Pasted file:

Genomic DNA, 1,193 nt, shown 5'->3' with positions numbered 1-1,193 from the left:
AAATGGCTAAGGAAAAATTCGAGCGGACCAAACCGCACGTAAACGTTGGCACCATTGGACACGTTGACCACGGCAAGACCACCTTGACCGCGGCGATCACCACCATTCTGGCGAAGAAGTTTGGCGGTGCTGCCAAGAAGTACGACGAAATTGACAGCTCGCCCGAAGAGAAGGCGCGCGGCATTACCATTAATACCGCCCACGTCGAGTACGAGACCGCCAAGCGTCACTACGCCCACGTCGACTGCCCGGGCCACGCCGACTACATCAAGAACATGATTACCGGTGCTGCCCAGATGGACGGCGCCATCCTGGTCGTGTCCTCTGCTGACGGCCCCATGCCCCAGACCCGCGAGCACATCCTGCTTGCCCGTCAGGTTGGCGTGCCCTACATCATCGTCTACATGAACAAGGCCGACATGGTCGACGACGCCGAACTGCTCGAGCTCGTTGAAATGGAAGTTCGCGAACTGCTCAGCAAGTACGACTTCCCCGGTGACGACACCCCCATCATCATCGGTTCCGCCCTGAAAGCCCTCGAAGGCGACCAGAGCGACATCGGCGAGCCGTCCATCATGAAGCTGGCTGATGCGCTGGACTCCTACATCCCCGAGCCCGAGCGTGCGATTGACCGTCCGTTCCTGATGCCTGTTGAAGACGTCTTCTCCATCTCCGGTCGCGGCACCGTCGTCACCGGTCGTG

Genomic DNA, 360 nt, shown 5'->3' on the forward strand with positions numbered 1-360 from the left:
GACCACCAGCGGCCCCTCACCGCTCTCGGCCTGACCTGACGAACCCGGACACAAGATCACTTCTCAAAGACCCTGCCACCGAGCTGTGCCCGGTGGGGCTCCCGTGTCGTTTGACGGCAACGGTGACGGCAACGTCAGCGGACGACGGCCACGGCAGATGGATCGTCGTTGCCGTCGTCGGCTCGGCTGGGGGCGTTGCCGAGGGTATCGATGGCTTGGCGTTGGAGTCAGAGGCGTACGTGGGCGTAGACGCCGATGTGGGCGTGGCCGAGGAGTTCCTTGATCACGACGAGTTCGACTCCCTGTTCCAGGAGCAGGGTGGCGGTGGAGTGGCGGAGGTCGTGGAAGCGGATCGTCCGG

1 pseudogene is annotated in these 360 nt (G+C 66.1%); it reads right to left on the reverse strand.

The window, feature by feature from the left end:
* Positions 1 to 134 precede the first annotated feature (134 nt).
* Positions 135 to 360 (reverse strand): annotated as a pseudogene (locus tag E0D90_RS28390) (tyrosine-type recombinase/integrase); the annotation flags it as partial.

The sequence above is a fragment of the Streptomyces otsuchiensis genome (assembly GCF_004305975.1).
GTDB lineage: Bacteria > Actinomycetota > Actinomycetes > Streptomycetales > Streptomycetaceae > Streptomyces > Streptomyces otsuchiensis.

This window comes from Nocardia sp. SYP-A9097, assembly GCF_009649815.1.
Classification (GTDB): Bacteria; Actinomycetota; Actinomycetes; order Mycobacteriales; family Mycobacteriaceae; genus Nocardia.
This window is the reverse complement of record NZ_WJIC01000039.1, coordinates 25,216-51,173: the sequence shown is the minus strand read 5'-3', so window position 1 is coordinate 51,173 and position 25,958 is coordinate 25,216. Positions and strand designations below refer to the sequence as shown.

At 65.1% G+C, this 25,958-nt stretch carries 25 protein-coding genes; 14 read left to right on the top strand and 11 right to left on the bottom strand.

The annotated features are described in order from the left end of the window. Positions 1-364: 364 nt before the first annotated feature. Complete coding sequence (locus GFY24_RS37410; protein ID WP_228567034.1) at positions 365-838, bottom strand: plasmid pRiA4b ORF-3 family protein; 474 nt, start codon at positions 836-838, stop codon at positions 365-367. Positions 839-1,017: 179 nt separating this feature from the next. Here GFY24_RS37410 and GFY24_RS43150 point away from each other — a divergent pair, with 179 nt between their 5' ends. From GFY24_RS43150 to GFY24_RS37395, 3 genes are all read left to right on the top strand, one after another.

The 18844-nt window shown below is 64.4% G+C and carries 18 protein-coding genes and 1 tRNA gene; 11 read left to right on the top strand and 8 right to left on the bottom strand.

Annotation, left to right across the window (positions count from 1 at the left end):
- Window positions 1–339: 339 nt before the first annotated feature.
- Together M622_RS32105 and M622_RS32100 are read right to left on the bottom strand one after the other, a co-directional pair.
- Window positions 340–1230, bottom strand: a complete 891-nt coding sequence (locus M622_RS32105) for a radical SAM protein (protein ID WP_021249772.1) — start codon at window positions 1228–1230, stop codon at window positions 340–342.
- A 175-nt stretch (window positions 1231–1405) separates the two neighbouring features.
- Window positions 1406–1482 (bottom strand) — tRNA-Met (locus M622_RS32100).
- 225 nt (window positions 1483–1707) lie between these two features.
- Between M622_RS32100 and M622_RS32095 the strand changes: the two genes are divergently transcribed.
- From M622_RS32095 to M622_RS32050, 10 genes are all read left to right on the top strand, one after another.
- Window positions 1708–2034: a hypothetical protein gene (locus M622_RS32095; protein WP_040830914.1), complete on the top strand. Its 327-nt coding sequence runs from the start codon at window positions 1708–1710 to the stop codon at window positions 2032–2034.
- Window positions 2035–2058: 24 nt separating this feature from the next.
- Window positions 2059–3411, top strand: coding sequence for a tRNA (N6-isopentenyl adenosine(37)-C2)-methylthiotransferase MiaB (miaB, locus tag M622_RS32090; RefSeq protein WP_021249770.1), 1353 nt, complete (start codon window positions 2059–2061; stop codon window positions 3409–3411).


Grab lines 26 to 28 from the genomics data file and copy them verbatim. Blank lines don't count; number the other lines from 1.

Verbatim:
- Window positions 1708–2034: a hypothetical protein gene (locus M622_RS32095; protein WP_040830914.1), complete on the top strand. Its 327-nt coding sequence runs from the start codon at window positions 1708–1710 to the stop codon at window positions 2032–2034.
- Window positions 2035–2058: 24 nt separating this feature from the next.
- Window positions 2059–3411, top strand: coding sequence for a tRNA (N6-isopentenyl adenosine(37)-C2)-methylthiotransferase MiaB (miaB, locus tag M622_RS32090; RefSeq protein WP_021249770.1), 1353 nt, complete (start codon window positions 2059–2061; stop codon window positions 3409–3411).